International scholars who rely on the Personal Wellbeing Index (PWI) to compare cross-cultural quality of life have often been confronted with the problems of nuances getting ‘lost in translation’. This qualitative study explored the meaning of the isiXhosa version of the PWI in focus group discussions with native speakers. Participants in the study discussed how they understood and rated their lives on each item in the index. The discourse conveyed the different shades of meaning associated with the PWI items of life satisfaction and eight domains of life. The study found that PWI items related to material well-being, living standards, achievements in life and future (financial) security were best understood. The PWI items referring to personal relationships and community connectedness were seen as nearly identical in meaning. Both translation and cultural factors may be responsible for the conflation of these two items. Noteworthy is that the PWI item on religion and spirituality was seen to embrace both Christian and traditional African beliefs and practice, without prejudice. A new item on daily activities was piloted with good results. The focus group study also showcased the manner in which discussants worked with the rating scale and drew on social comparisons when evaluating global and domain satisfactions. It is concluded that cognitive testing of PWI items in different translations will serve not only to appraise the validity of PWI ratings across cultures, but importantly also opens a window on what makes for a life of quality in a particular social setting.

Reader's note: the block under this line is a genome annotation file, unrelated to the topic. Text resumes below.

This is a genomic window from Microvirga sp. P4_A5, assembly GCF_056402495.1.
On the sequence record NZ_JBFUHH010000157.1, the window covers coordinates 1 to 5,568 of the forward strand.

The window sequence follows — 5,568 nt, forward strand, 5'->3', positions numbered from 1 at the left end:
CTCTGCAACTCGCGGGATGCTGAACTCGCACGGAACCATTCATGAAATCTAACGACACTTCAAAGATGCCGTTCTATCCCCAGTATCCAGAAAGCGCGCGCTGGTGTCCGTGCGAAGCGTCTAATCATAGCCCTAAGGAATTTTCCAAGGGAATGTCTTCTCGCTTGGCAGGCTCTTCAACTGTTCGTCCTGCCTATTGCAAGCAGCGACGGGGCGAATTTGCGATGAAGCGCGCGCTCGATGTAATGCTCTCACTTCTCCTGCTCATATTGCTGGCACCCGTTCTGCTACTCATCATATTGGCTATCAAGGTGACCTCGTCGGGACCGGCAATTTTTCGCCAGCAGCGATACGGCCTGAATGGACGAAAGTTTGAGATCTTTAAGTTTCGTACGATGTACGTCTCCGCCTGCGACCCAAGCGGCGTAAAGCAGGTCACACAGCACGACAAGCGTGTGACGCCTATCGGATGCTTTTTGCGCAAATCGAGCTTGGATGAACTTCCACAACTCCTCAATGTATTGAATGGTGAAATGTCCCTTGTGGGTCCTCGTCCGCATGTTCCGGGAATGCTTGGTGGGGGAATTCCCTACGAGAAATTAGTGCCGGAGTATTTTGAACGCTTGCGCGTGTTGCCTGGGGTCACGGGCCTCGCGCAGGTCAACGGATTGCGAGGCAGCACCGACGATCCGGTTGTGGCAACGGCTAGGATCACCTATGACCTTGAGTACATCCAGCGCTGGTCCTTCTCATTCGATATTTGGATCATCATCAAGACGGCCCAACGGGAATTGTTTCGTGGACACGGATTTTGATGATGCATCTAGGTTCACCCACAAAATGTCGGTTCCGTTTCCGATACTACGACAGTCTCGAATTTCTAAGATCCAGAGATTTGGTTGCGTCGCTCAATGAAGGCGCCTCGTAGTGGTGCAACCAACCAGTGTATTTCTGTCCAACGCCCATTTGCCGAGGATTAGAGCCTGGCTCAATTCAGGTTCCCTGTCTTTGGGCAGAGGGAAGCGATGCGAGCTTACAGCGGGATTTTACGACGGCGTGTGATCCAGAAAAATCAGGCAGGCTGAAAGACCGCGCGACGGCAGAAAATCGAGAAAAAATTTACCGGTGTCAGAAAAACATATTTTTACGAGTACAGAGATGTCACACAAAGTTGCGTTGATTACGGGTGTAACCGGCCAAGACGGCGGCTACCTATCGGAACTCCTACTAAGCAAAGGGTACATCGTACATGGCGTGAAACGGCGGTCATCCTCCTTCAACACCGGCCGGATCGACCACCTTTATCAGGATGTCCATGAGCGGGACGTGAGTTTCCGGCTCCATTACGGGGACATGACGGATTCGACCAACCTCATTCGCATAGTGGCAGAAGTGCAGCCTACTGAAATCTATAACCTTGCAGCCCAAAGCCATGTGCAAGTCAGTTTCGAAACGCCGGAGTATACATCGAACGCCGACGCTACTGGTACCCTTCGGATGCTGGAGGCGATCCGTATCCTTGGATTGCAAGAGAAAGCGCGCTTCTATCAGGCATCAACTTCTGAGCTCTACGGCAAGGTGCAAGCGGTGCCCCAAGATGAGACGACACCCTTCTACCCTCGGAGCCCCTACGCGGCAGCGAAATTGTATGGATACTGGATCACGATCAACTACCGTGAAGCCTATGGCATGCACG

This is a preview of subscription content, log in to check access.
Buy single article
Instant access to the full article PDF.
Price includes VAT for USA
Subscribe to journal
Immediate online access to all issues from 2019. Subscription will auto renew annually.
This is the net price. Taxes to be calculated in checkout.
The scale used in the 2012 SASAS survey and our focus group study conformed with the International Wellbeing Group guidelines at the time. The original bipolar response scale has since been replaced with a unipolar response scale and the end-anchors are now defined as ‘no satisfaction at all’ and ‘completely satisfied’ as set out in the latest 2013 guidelines (International Wellbeing Group 2013).
The PWI is not seen as a static device but one that evolves as new data and theory becomes available. Changes to the index are determined by members of the International Wellbeing Group (2013). Our focus group study covered domains in the group’s recognised version at 2012 that included the domain of religion/spirituality (Tiliouine et al. 2009; Webb 2009; Wills 2009). The original PWI comprised seven core domains. Religion/spirituality was added as an eighth core domain in 2006. In 2013, the PWI reverted to the original version and religion/spirituality became an optional domain to be added at researchers’ discretion in regions where religion plays an important role in society. The domain ‘daily activities’ was included for the first time in the 2012 SASAS survey. It has not been accepted as either an optional or a core domain at the time of writing in 2014.